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Home > News > Attorneys & Deputies: Are you aware of your obligations?

Attorneys & Deputies: Are you aware of your obligations?

22 May 2019 | Heledd Wyn

So you have been granted a Lasting Power of Attorney (LPA) or appointed as a Deputy on behalf of someone who is incapable of managing their own affairs, often known as “P” (for Patient). But are you aware of what you can and cannot do in this capacity?

It is common that people over-estimate or simply misunderstand what the LPA / Deputyship order allows them to do, and many may unwittingly overstep their powers. The following are some key points that Attorneys and Deputies need to be aware of:

Task-specific capacity

A fundamental principle of the Mental Capacity Act 2005 (MCA) is that a person must be assumed to have capacity unless it is established that they lack capacity.

There is no such thing as blanket incapacity, which means that just because someone cannot make complex decisions about how to invest their money for example, does not mean that they are incapable of making decisions about some other, simpler matters. As an attorney or deputy you should always consider whether you can help P to make the decision themselves before moving on to making the decision for them.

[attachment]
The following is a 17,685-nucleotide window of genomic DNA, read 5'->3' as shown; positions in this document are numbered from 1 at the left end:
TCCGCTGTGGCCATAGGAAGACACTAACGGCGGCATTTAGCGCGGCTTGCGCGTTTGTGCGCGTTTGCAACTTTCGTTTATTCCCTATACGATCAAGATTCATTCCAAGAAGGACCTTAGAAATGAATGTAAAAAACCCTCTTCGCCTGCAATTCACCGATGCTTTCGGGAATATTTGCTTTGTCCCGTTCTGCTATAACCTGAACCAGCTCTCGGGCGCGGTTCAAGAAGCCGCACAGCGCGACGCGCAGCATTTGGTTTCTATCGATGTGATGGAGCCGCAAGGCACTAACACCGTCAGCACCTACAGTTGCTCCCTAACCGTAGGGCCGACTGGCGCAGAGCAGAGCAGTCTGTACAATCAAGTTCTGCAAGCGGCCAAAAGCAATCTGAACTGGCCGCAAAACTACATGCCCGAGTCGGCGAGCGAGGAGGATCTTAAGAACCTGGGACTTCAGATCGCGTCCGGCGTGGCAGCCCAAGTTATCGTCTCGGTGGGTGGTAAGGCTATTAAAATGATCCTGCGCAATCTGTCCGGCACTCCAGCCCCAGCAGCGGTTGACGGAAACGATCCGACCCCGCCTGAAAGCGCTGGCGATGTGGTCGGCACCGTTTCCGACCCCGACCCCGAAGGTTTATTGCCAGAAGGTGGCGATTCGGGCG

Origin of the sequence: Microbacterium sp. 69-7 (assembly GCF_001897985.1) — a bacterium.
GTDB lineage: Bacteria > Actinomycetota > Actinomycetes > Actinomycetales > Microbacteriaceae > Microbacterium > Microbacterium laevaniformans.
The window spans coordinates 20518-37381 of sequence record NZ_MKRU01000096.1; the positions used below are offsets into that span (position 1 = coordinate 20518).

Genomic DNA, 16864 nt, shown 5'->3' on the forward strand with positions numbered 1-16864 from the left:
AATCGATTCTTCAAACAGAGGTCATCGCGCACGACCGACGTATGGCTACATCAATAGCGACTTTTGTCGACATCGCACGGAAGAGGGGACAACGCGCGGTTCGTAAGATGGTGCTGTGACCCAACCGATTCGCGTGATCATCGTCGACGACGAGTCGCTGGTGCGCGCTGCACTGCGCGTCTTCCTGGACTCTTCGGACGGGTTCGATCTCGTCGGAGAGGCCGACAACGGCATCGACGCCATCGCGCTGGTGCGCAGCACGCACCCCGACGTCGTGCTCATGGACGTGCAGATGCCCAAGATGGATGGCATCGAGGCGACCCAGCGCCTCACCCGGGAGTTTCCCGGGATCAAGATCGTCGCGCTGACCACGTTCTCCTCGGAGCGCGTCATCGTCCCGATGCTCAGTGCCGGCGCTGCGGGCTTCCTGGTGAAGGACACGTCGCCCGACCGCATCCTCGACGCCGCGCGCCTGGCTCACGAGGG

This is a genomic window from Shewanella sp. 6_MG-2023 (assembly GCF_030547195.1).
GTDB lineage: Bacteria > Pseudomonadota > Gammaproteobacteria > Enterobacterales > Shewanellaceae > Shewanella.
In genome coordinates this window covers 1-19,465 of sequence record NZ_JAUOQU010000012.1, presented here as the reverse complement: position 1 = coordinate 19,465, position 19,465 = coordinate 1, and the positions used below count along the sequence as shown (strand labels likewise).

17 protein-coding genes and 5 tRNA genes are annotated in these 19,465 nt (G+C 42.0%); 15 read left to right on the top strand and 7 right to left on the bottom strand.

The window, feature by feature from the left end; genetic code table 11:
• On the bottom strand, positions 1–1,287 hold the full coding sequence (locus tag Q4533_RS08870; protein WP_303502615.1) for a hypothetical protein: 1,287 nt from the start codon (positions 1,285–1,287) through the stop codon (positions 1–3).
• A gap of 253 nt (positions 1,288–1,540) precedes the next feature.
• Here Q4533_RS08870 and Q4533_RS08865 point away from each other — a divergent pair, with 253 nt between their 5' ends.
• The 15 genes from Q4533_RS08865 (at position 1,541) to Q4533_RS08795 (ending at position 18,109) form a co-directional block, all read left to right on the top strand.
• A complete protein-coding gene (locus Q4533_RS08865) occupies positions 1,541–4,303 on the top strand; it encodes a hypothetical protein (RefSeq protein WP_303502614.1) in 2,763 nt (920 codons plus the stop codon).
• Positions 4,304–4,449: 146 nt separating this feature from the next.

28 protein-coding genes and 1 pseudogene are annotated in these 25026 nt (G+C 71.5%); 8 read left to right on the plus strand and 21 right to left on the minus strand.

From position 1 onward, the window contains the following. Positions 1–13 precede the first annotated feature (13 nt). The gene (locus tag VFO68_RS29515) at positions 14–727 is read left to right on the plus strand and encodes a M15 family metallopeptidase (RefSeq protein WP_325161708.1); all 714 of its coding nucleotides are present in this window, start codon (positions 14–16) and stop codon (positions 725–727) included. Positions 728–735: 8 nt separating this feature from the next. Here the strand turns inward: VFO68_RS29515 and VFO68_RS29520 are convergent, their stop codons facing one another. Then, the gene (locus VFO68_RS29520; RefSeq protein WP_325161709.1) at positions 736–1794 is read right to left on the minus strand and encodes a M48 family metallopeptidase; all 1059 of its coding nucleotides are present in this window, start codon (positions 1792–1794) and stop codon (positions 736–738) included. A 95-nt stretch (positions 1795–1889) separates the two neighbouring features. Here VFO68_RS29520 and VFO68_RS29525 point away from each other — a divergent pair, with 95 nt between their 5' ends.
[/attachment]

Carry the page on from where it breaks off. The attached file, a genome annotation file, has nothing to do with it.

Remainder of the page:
“Best interests” principle

Under the MCA 2005 any act you do or decision you make on behalf of P must be in their best interests. This may seem straightforward enough, but there will of course be times when it is not completely clear what is in P’s best interests.

Things that you cannot do as an Attorney or Deputy

  • Make large gifts out of P’s property, even if you believe that P would want you to do so, for example because it is to P’s child to help them to set up a business.
  • Make tax-planning moves with P’s property, even if you believe that this is in P’s best interests
  • Make or change a Will on behalf of P
  • You may not be able to sell P’s property if it is jointly owned with another person

In order to do any of these things you may need to make an application to the Court of Protection for authority to do so.

Confused or need help?

Our specialist Long Term & Elderly Care team at GL Law can advise and assist you with matters such as exercising your powers appropriately, long term care decisions and making applications to the Court of Protection. Being an Attorney or a Deputy is a big responsibility and it is okay to ask for help. Please contact our team of specialist care planning solicitors on 0117 906 9400 or email Alternatively, please complete our contact form.  

The contents of this article are intended for general information purposes only and shall not be deemed to be, or constitute legal advice. We cannot accept responsibility for any loss as a result of acts or omissions taken in respect of this article.

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